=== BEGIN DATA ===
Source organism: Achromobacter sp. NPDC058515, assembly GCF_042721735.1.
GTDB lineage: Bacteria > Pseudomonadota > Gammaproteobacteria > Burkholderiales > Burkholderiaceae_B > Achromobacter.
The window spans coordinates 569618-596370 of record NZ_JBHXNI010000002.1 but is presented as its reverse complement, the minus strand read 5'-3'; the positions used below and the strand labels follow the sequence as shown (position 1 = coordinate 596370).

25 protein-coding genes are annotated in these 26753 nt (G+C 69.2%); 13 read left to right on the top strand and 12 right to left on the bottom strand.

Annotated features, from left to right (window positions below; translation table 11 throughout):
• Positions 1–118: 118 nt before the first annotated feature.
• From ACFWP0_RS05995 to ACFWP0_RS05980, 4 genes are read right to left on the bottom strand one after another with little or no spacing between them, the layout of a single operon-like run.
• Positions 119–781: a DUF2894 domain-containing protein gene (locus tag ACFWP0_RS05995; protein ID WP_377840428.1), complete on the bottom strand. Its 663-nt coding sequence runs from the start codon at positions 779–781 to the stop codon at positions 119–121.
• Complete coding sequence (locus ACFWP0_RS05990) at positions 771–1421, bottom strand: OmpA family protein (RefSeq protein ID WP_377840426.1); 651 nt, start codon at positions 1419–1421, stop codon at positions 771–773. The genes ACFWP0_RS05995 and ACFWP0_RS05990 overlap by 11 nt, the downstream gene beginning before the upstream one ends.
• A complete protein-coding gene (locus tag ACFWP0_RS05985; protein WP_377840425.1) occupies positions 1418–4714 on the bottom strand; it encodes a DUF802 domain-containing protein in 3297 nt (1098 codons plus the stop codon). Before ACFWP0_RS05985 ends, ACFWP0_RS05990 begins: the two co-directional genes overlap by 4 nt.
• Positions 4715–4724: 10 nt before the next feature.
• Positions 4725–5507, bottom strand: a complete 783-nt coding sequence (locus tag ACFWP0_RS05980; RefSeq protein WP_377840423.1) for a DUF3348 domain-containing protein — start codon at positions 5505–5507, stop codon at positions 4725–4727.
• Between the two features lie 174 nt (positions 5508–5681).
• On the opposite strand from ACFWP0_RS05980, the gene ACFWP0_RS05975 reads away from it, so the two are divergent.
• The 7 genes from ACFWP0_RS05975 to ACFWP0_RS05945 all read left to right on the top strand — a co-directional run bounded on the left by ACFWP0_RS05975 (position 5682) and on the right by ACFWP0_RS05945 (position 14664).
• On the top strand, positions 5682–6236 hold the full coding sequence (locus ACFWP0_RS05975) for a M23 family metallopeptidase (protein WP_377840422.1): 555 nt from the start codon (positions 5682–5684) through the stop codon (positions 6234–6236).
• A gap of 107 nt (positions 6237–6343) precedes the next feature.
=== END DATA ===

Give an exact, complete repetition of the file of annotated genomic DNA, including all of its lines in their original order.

Source organism: Achromobacter sp. NPDC058515, assembly GCF_042721735.1.
GTDB lineage: Bacteria > Pseudomonadota > Gammaproteobacteria > Burkholderiales > Burkholderiaceae_B > Achromobacter.
The window spans coordinates 569618-596370 of record NZ_JBHXNI010000002.1 but is presented as its reverse complement, the minus strand read 5'-3'; the positions used below and the strand labels follow the sequence as shown (position 1 = coordinate 596370).

25 protein-coding genes are annotated in these 26753 nt (G+C 69.2%); 13 read left to right on the top strand and 12 right to left on the bottom strand.

Annotated features, from left to right (window positions below; translation table 11 throughout):
• Positions 1–118: 118 nt before the first annotated feature.
• From ACFWP0_RS05995 to ACFWP0_RS05980, 4 genes are read right to left on the bottom strand one after another with little or no spacing between them, the layout of a single operon-like run.
• Positions 119–781: a DUF2894 domain-containing protein gene (locus tag ACFWP0_RS05995; protein ID WP_377840428.1), complete on the bottom strand. Its 663-nt coding sequence runs from the start codon at positions 779–781 to the stop codon at positions 119–121.
• Complete coding sequence (locus ACFWP0_RS05990) at positions 771–1421, bottom strand: OmpA family protein (RefSeq protein ID WP_377840426.1); 651 nt, start codon at positions 1419–1421, stop codon at positions 771–773. The genes ACFWP0_RS05995 and ACFWP0_RS05990 overlap by 11 nt, the downstream gene beginning before the upstream one ends.
• A complete protein-coding gene (locus tag ACFWP0_RS05985; protein WP_377840425.1) occupies positions 1418–4714 on the bottom strand; it encodes a DUF802 domain-containing protein in 3297 nt (1098 codons plus the stop codon). Before ACFWP0_RS05985 ends, ACFWP0_RS05990 begins: the two co-directional genes overlap by 4 nt.
• Positions 4715–4724: 10 nt before the next feature.
• Positions 4725–5507, bottom strand: a complete 783-nt coding sequence (locus tag ACFWP0_RS05980; RefSeq protein WP_377840423.1) for a DUF3348 domain-containing protein — start codon at positions 5505–5507, stop codon at positions 4725–4727.
• Between the two features lie 174 nt (positions 5508–5681).
• On the opposite strand from ACFWP0_RS05980, the gene ACFWP0_RS05975 reads away from it, so the two are divergent.
• The 7 genes from ACFWP0_RS05975 to ACFWP0_RS05945 all read left to right on the top strand — a co-directional run bounded on the left by ACFWP0_RS05975 (position 5682) and on the right by ACFWP0_RS05945 (position 14664).
• On the top strand, positions 5682–6236 hold the full coding sequence (locus ACFWP0_RS05975) for a M23 family metallopeptidase (protein WP_377840422.1): 555 nt from the start codon (positions 5682–5684) through the stop codon (positions 6234–6236).
• A gap of 107 nt (positions 6237–6343) precedes the next feature.